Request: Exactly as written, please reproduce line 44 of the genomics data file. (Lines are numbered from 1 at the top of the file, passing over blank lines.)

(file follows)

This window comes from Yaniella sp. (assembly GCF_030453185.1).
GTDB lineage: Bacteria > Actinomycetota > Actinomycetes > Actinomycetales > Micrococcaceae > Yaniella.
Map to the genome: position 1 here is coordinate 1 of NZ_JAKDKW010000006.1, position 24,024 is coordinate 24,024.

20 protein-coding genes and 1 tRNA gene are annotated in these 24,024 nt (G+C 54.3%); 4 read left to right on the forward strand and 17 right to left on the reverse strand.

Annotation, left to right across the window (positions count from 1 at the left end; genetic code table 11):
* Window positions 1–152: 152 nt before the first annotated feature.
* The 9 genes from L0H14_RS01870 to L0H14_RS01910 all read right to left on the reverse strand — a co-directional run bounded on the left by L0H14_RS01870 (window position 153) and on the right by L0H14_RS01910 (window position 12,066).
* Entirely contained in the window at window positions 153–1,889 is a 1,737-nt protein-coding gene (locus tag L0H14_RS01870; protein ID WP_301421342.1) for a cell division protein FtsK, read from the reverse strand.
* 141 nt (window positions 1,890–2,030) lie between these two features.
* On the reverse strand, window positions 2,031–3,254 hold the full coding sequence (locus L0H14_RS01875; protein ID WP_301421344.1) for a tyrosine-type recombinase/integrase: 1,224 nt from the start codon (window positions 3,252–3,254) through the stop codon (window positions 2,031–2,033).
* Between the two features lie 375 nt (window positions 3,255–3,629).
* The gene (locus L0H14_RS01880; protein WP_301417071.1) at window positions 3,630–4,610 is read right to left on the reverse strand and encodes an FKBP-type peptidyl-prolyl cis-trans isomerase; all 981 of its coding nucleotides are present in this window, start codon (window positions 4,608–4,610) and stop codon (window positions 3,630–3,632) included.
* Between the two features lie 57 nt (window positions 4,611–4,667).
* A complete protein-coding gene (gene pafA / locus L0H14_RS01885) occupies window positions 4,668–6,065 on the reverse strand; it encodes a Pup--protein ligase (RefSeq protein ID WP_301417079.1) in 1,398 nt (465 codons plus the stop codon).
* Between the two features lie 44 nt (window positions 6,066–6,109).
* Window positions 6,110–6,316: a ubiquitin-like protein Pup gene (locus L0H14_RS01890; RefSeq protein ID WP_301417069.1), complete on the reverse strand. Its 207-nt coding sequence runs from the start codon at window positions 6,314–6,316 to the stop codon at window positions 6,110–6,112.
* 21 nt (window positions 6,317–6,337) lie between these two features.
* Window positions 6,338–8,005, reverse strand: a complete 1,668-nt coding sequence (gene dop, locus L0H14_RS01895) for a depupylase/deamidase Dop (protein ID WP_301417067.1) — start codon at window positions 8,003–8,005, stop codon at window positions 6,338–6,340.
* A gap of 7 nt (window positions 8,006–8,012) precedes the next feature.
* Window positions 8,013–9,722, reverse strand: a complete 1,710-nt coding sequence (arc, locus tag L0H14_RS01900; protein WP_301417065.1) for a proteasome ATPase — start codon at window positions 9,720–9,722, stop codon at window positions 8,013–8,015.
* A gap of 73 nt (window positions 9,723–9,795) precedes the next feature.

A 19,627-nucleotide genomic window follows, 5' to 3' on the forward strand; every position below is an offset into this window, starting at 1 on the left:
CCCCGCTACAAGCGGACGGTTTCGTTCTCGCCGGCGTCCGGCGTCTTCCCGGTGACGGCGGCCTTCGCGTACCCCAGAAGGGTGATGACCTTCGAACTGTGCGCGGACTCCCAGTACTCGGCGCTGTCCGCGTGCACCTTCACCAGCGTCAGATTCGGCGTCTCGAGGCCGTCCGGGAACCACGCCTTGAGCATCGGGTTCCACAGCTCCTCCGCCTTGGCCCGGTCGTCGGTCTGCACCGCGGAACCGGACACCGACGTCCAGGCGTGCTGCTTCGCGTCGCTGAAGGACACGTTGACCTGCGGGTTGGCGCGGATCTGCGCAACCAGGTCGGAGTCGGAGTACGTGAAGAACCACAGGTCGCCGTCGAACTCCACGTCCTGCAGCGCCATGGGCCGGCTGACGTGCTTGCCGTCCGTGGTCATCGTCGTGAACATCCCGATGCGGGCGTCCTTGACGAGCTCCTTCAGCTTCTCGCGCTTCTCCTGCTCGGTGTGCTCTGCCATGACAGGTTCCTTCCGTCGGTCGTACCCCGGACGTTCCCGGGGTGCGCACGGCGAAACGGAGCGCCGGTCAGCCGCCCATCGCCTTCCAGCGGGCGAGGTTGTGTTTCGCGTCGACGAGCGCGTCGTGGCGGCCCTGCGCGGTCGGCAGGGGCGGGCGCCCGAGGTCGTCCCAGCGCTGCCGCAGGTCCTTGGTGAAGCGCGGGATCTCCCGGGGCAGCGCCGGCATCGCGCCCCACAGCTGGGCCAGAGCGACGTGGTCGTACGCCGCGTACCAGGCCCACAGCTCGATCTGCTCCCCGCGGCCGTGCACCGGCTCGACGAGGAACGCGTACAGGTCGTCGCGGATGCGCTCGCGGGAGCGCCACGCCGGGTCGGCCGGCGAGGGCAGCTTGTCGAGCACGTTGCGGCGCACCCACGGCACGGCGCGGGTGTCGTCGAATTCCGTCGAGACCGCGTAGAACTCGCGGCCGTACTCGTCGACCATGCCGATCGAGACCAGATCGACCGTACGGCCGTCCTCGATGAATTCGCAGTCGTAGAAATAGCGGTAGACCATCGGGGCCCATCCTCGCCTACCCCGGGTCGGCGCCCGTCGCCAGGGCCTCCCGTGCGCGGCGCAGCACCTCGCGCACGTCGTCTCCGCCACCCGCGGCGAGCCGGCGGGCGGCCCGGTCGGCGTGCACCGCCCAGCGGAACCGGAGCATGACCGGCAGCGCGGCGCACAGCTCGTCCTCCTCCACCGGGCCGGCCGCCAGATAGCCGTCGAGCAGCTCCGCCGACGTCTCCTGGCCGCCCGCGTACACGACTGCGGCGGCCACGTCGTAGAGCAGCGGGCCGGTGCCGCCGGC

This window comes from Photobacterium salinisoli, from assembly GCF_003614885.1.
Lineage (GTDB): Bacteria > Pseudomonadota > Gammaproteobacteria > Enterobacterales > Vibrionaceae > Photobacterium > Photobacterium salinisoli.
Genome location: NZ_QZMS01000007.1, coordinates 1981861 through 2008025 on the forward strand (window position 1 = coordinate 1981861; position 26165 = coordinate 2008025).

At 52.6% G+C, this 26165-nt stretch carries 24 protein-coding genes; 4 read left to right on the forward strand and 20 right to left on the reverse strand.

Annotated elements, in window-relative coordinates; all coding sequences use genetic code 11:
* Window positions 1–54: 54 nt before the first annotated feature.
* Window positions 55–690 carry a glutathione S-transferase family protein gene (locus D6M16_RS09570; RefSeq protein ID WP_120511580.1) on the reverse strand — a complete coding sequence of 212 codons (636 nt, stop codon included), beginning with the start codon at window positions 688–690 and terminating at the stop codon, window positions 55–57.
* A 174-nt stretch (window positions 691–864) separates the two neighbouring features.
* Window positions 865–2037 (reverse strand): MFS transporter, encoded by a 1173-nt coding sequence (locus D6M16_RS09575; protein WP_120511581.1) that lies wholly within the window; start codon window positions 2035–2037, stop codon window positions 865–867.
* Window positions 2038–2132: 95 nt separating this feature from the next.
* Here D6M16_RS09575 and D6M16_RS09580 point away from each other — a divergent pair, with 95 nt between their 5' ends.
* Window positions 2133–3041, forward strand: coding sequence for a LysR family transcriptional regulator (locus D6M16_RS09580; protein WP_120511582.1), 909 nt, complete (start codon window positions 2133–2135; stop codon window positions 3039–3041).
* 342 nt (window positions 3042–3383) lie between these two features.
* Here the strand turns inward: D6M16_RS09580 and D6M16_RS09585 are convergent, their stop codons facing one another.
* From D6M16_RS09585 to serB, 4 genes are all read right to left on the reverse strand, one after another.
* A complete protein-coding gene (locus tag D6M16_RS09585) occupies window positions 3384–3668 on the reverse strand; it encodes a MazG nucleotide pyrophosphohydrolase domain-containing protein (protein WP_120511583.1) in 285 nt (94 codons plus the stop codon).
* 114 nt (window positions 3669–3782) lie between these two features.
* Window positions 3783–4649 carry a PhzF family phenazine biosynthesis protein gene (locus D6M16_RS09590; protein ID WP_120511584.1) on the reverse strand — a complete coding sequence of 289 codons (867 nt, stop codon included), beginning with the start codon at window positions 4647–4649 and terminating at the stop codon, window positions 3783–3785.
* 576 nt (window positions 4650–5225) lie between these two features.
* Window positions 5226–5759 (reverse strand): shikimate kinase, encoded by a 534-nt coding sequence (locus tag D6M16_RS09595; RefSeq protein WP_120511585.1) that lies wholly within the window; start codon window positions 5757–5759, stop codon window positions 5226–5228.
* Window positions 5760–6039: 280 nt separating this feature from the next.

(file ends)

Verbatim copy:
* Window positions 5760–6039: 280 nt separating this feature from the next.